Still, Harry writes of Charles, “He wasn’t great at showing emotions under normal circumstances, how could he be expected to show them in such a crisis? But his hand did fall once more on my knee and he said: It’s going to be OK. That was quite a lot for him. Fatherly, hopeful, kind. And so very untrue.”

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Harry Regrets the Last Conversation He Had With Princess Diana

Harry last spoke to his mother hours before the car crash that took her life on Aug. 31, 1997—but he regretfully remembers being too preoccupied to really sit down and talk.

“I was running around with Willy and my cousins and didn’t want to stop playing,” he writes. “So I’d been short with her. Impatient to get back to my games, I’d rushed Mummy of the phone. I wished I’d apologized for it. I wished I’d searched for the words to describe how much I loved her. I didn’t know that search would take decades.”

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The Long Walk at Diana’s Funeral

Amid differing opinions over whether Harry, still days away from his 13th birthday, and William, 15, should have to walk behind their mother’s coffin in the funeral procession to Westminster Abbey, Harry recalls that they almost split the difference.

“Willy would walk alone. He was fifteen, after all,” Harry writes. “Leave the younger one out of it. Spare the Spare. This alternative plan was sent up the chain. Back came the answer. It must be both princes. To garner sympathy, presumably. Uncle Charles [Spencer, Diana’s brother] was furious. But I wasn’t. I didn’t want Willy to undergo an ordeal like that without me. Had the roles been reversed, he’d never have wanted me—indeed, allowed me—to go it alone.”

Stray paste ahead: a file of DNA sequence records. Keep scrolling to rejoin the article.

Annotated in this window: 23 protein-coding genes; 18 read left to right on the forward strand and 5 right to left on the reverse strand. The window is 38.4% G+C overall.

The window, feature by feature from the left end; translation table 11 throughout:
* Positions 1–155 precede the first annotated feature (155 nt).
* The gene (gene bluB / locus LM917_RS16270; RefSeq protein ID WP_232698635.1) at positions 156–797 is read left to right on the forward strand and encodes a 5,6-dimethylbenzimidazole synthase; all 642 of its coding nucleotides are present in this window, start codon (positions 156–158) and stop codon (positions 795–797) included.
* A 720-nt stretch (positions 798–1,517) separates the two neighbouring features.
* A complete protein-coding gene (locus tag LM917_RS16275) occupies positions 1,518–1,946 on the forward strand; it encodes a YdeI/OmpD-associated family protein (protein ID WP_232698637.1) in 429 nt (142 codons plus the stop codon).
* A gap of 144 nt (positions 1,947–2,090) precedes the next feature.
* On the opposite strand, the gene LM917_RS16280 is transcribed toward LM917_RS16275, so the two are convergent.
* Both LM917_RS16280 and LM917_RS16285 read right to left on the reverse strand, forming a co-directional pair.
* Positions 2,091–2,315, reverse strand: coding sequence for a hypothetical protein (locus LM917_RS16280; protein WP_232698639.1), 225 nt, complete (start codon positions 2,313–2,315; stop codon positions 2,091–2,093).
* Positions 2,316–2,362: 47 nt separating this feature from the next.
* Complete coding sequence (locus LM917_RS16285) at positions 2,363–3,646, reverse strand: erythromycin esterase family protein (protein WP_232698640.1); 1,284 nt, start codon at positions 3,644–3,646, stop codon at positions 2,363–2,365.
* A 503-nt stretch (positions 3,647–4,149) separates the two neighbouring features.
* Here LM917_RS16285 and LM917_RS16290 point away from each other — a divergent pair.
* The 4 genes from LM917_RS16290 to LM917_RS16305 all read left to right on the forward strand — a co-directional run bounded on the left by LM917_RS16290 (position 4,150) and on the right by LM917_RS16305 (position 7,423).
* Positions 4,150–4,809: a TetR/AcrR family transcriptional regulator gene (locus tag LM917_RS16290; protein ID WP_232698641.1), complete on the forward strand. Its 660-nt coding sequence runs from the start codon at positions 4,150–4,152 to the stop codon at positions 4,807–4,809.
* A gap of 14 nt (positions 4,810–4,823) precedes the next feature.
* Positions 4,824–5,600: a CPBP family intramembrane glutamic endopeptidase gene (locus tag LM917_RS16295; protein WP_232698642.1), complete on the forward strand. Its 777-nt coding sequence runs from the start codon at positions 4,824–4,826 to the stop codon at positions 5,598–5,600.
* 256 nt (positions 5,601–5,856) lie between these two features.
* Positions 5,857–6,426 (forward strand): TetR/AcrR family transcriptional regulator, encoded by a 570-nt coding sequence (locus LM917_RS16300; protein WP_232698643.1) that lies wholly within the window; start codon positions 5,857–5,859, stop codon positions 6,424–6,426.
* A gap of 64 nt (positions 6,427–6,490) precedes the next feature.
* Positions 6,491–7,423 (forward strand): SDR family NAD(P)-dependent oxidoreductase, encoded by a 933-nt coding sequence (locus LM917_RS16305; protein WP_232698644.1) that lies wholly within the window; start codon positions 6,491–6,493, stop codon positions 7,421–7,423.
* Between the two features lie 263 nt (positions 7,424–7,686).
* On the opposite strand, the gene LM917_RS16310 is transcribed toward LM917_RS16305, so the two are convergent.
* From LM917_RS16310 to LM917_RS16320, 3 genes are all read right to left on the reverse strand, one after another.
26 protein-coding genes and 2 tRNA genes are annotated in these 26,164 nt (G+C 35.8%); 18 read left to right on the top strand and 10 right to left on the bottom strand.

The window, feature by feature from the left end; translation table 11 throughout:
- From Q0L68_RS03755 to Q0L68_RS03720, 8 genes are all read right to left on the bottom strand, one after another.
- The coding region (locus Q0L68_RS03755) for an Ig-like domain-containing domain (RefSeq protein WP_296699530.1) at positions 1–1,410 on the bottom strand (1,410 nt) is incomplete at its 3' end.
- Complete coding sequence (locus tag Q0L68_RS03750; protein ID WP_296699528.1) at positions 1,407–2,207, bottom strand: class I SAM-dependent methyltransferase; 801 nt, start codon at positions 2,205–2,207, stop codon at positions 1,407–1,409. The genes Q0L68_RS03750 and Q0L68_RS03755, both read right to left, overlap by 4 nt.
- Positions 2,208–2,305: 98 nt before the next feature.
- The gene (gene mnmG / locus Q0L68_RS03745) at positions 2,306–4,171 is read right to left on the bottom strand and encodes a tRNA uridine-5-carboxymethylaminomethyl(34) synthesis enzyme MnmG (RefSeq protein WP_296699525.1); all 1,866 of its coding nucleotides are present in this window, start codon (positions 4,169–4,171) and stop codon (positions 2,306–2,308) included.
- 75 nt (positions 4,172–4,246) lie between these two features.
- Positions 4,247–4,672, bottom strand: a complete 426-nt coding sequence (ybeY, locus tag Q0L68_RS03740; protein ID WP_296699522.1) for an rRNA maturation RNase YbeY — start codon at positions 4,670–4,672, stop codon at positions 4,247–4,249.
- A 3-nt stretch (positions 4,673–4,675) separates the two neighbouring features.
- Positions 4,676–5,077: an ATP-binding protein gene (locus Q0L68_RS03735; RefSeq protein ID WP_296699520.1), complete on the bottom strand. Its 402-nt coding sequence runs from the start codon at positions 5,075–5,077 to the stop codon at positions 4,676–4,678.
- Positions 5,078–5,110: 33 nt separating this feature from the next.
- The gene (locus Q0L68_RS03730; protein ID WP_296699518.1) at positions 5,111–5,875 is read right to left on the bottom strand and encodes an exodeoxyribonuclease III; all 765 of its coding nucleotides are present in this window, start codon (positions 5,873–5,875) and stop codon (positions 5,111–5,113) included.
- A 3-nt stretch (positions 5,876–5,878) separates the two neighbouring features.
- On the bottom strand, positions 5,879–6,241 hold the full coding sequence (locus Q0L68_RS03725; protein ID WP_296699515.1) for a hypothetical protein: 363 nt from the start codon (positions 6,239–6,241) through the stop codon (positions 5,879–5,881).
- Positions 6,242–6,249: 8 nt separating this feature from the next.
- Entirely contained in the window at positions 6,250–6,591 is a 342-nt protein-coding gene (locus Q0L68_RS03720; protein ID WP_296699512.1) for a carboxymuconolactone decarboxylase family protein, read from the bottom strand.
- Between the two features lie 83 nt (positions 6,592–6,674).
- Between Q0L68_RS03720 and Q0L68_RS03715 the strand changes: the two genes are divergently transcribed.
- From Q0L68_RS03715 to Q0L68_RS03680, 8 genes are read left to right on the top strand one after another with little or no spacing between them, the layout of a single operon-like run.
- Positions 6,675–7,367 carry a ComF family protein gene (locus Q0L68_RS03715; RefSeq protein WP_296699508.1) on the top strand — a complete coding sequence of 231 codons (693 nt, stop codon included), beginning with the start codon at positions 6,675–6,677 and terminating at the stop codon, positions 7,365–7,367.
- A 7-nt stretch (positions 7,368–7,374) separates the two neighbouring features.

And so both brothers walked, with their father, grandfather Prince Philip and their uncle.

“I remember feeling numb,” Harry writes. “I remember clenching my fists. I remember keeping a fraction of Willy always in the corner of my vision and drawing loads of strength from that. Most of all I remember the sounds, the clinking bridles and clopping hooves of the six sweaty brown horses, the squeaking wheels of the gun carriage they were hauling. (A relic from the First World War, someone said, which seemed right, since Mummy, much as she loved peace, often seemed a soldier, whether she was warring against the paps or Pa.) I believe I’ll remember those few sounds for the rest of my life, because they were such a sharp contrast to the otherwise all-encompassing silence.”

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Harry Cried When Diana Was Buried—but He Still Didn’t Believe She Was Dead

Even watching his mum being buried on the grounds of the Spencer family’s Althorp estate couldn’t quite convince Harry of the harsh reality of what was happening.

He remembers “as the flag came off and the coffin descended to the bottom of the hole, that finally broke me. My body convulsed and my chin fell and I began to sob uncontrollably into my hands. I felt ashamed of violating the family ethos, but I couldn’t hold it in any longer.”